New Leader Acceleration/On‐Boarding

According to a study by the leadership development firm, Manchester Inc., 40% of newly promoted managers and executives fail within 18 months of assuming a new job, with the highest failure rate occurring among senior managers and executives. In examining the reasons, the study identified executives’ failure to build relationships with staff and peers as one of the prime reasons. In addition, extraordinary results are demanded of new leaders within shorter time frames while organizational realities are becoming more and more complex. The typical sink or swim approach doesn’t work and wastes huge resourcesrecruiting and relocation costs, learning time, lost productivity from trial and error, outplacement…easily exceeding tens of thousands of dollars. There is also a PR cost to spitting out new hires.

It’s never too late to be what you might have been.—George Eliot

The best performers need support to overcome stress and self-doubt in order to be highly successful. Today, the pressures on recently hired leaders are enormous. Organizational cultures vary widely and are often tough to master at first glance. Achieving wins quickly, but not too quickly, can be tricky to manage. If a promotion is only seen as a reward for past performance, the leader will fail. It’s critical to appreciate the demand for future performance calling for the mindset of a higher level of leadership with requisite new behaviors. Jack Welsh, known for his pragmatism, initiated the “New Leader Assimilation” process at GE which became a model for institutionalizing the on-boarding process which is now seen as a critical commitment for new managers and key contributors.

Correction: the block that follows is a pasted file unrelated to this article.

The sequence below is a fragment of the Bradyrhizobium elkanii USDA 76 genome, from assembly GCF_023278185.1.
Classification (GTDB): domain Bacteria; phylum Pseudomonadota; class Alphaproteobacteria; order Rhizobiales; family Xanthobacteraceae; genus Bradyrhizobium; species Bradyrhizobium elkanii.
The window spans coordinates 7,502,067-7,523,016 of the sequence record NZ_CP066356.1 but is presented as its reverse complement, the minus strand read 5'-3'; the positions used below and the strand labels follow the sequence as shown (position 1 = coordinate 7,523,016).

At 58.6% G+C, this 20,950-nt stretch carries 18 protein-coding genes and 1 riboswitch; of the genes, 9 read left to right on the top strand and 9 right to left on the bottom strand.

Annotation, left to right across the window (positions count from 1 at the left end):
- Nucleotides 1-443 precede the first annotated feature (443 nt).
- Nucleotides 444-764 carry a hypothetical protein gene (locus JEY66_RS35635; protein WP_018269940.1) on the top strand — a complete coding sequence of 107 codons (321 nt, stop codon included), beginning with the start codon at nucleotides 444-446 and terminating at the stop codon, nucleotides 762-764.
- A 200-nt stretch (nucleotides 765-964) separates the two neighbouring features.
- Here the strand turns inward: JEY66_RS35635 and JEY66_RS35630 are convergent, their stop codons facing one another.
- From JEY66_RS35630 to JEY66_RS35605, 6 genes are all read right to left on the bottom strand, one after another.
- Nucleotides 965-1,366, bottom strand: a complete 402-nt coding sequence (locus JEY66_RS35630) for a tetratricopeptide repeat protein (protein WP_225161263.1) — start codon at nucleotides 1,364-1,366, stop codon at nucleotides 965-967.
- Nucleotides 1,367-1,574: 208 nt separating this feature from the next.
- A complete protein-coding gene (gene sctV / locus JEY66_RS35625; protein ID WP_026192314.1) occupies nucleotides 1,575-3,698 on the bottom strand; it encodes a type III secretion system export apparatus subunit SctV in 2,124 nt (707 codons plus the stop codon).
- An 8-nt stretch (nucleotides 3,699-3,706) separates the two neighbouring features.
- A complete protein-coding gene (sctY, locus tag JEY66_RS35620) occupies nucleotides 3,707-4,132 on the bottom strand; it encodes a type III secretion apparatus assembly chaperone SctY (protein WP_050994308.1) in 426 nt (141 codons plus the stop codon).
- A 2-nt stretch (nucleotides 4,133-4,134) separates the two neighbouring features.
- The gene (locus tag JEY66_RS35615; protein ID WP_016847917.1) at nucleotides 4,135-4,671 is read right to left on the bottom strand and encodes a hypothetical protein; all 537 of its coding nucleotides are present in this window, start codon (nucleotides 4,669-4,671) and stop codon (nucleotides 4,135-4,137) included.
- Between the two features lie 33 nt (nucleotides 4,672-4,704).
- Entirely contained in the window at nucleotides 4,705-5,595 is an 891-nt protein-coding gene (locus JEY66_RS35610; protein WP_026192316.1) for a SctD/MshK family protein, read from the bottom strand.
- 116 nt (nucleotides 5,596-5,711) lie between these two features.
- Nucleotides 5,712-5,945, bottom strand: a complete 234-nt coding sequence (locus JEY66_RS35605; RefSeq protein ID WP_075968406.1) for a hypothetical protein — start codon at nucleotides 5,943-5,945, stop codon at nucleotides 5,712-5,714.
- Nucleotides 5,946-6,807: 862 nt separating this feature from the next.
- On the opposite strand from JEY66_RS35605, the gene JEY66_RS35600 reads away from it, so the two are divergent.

Outcomes:

  • Accelerating the breakeven point (average is 6.2 months) of the new hire
  • Helping the new leader to understand the essential demands of the situation and adapt to them
  • Strategies to deal with resistance, challenges, and the unexpected
  • Increased confidence and skills to weather the transition well
  • Facilitating acceptance of the new leader by his or her team and boss
  • Saving the huge costs of an failed executive hire

Ideally, the coaching process begins sometime between offer letter and the first month in the new position, however, benefits accrue later as long as the leader is still deemed a potential fit.

Contact us to help you plan for your New Leader Acceleration Program before your hard recruiting work goes south.